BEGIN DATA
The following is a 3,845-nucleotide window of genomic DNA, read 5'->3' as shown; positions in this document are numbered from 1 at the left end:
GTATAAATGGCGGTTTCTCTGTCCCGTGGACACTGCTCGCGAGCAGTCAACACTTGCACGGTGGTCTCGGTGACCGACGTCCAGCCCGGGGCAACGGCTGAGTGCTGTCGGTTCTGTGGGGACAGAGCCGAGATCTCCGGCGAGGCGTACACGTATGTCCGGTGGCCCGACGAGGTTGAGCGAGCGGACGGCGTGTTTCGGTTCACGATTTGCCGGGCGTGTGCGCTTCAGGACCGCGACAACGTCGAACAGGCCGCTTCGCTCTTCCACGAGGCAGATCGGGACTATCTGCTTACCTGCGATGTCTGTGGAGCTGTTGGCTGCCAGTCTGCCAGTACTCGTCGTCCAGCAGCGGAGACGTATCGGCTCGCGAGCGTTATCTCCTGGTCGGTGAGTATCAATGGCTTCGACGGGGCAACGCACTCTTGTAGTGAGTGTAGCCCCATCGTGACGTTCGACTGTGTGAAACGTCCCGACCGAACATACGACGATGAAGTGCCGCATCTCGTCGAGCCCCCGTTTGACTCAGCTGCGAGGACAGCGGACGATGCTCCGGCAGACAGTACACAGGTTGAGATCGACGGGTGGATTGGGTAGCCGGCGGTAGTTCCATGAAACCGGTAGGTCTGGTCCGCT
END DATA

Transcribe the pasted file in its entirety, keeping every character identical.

The following is a 3,845-nucleotide window of genomic DNA, read 5'->3' as shown; positions in this document are numbered from 1 at the left end:
GTATAAATGGCGGTTTCTCTGTCCCGTGGACACTGCTCGCGAGCAGTCAACACTTGCACGGTGGTCTCGGTGACCGACGTCCAGCCCGGGGCAACGGCTGAGTGCTGTCGGTTCTGTGGGGACAGAGCCGAGATCTCCGGCGAGGCGTACACGTATGTCCGGTGGCCCGACGAGGTTGAGCGAGCGGACGGCGTGTTTCGGTTCACGATTTGCCGGGCGTGTGCGCTTCAGGACCGCGACAACGTCGAACAGGCCGCTTCGCTCTTCCACGAGGCAGATCGGGACTATCTGCTTACCTGCGATGTCTGTGGAGCTGTTGGCTGCCAGTCTGCCAGTACTCGTCGTCCAGCAGCGGAGACGTATCGGCTCGCGAGCGTTATCTCCTGGTCGGTGAGTATCAATGGCTTCGACGGGGCAACGCACTCTTGTAGTGAGTGTAGCCCCATCGTGACGTTCGACTGTGTGAAACGTCCCGACCGAACATACGACGATGAAGTGCCGCATCTCGTCGAGCCCCCGTTTGACTCAGCTGCGAGGACAGCGGACGATGCTCCGGCAGACAGTACACAGGTTGAGATCGACGGGTGGATTGGGTAGCCGGCGGTAGTTCCATGAAACCGGTAGGTCTGGTCCGCT